The human-free, AI-powered Saildrone Surveyor has arrived in Hawaii from SF • The Register
A human-less autonomous boat known as the Saildrone Surveyor successfully sailed from San Francisco to Hawaii across the Pacific Ocean while mapping the topography of the seabed, a feat achieved less than a month after the failed a similar boat powered by IBM.
The Saildrone Surveyor, 22 meters long and weighing 12,700 kilograms, traveled 2,250 nautical miles in 28 days to map 6,400 nautical miles of the seabed. The project is the largest attempt to date to map the Earth’s underwater landscape; we have mapped the Moon more than the deep oceans of our planet.
The boat uses a 360o camera to record its surroundings. These images are then processed by GPUs running computer vision neural networks to detect objects, Saildrone mentionned.
There are several other types of sensors on board, ranging from radar to infrared for navigating in the dark, and it is powered by wind and solar power. Saildrone has trained its machine learning systems on data recorded during seagoing voyages spanning a total of more than 500,000 nautical miles over 13,000 days at sea.
“This successful maiden voyage marks a revolution in our ability to understand our planet,” said CEO and Founder Richard Jenkins. declaration. “We have solved the challenge of reliable long range, high payload remote maritime operations. Study at sea can now be accomplished without a large vessel and crew; this completely changes the operational economy of our customers.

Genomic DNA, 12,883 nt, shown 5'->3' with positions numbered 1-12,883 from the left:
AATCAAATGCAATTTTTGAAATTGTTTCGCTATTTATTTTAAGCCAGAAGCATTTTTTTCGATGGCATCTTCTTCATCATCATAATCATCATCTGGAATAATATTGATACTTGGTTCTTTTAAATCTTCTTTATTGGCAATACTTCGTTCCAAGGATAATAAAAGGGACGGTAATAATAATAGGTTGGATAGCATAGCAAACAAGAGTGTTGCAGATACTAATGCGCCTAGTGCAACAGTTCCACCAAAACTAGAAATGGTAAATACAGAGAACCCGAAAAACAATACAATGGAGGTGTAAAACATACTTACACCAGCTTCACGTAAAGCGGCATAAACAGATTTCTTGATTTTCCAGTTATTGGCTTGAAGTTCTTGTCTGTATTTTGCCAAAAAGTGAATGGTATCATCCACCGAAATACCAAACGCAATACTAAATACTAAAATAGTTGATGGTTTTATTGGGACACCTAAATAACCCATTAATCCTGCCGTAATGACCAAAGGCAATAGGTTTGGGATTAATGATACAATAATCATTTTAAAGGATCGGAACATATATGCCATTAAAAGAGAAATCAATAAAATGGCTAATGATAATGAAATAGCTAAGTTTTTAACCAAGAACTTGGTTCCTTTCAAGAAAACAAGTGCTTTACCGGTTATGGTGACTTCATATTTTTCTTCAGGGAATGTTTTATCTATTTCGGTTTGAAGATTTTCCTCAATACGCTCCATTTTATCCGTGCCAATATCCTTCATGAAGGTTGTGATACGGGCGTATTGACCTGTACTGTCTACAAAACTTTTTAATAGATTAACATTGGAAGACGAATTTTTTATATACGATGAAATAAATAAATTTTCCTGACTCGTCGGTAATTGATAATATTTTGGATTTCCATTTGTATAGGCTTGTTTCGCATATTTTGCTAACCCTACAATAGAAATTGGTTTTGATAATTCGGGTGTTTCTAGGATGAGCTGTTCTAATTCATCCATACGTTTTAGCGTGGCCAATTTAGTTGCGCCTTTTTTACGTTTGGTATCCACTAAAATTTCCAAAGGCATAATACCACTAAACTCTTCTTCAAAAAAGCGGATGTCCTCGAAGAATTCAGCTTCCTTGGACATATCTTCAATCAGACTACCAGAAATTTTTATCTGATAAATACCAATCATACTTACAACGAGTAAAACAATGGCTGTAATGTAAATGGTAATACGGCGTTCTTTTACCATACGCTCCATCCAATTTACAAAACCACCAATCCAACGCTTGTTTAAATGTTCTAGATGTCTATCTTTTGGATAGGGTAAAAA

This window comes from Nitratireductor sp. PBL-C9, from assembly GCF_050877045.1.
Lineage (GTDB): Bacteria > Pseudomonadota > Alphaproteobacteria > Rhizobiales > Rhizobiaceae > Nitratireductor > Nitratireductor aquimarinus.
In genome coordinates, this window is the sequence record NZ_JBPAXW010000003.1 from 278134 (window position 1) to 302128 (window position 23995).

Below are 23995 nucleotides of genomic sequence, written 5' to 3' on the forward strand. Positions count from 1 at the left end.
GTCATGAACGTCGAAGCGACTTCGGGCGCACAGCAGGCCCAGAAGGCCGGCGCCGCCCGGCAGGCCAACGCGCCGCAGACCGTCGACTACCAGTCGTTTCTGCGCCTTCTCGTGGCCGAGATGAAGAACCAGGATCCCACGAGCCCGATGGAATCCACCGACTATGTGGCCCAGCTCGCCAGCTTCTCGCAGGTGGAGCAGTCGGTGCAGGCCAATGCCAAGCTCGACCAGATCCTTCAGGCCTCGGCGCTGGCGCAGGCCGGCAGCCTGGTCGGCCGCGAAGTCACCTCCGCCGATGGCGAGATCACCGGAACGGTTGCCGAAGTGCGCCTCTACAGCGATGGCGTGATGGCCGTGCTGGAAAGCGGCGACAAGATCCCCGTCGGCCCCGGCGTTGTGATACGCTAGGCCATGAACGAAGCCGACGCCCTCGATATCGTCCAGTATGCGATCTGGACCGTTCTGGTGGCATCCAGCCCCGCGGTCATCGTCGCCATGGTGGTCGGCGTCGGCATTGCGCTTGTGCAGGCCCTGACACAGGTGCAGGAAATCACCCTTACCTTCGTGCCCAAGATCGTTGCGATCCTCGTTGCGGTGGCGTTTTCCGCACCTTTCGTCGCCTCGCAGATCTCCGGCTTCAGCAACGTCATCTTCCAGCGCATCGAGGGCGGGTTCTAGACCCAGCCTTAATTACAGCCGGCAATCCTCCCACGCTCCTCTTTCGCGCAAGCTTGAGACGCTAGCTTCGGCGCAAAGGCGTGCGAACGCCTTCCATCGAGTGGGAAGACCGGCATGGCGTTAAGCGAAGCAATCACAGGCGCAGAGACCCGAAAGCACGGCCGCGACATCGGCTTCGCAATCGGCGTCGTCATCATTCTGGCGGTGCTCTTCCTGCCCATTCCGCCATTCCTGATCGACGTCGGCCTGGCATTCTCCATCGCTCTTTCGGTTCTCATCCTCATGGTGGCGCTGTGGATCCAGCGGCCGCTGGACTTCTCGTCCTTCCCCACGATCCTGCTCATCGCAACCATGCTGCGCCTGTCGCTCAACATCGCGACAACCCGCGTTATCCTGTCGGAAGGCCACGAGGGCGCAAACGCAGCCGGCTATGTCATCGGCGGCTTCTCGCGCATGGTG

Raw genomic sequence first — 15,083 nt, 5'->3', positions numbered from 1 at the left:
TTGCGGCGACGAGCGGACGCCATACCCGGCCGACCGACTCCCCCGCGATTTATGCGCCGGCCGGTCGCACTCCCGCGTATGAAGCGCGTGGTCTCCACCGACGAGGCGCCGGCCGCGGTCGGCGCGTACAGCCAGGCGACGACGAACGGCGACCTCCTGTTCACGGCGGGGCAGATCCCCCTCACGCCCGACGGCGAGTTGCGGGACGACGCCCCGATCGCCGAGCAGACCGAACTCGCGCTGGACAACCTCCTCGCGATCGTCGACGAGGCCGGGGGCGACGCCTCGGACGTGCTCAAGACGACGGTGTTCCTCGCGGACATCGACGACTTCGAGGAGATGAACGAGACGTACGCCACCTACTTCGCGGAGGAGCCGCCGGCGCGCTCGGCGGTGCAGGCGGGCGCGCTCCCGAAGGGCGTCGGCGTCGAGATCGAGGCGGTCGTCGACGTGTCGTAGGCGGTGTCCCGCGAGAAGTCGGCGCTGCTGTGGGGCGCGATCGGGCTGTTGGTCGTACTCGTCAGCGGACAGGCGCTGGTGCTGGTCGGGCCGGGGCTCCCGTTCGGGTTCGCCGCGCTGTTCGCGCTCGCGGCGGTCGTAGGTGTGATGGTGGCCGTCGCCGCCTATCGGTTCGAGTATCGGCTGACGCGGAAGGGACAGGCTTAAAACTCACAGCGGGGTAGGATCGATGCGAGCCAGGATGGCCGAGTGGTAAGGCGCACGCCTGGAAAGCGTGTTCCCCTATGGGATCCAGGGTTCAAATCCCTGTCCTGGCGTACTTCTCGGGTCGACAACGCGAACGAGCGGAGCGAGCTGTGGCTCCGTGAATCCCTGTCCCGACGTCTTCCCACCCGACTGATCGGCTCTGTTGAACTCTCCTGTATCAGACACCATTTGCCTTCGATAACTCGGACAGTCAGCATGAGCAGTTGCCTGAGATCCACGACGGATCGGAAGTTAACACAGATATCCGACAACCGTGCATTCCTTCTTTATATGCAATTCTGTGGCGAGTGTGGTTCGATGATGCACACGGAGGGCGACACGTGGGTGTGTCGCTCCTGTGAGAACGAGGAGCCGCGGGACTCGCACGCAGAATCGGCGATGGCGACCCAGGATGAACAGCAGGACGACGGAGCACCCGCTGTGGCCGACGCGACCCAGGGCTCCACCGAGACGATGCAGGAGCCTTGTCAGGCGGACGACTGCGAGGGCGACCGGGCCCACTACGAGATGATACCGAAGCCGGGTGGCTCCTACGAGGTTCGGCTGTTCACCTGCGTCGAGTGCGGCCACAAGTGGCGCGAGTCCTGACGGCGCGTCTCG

Saildrone will now focus on extending its fleet with the objective of mapping the entire seabed in ten years. But research at sea is not all the company has its eyes on. Jenkins said he wanted to expand Saildrone Surveyor’s technology to other industries, including security and defense.
There are many projects underway to navigate AI autonomous ships around the world. IBM’s Mayflower ship attempted an ambitious transatlantic voyage from England to the United States last month. Unfortunately, it only lasted three days at sea before it broke down and had to return home for repairs. ®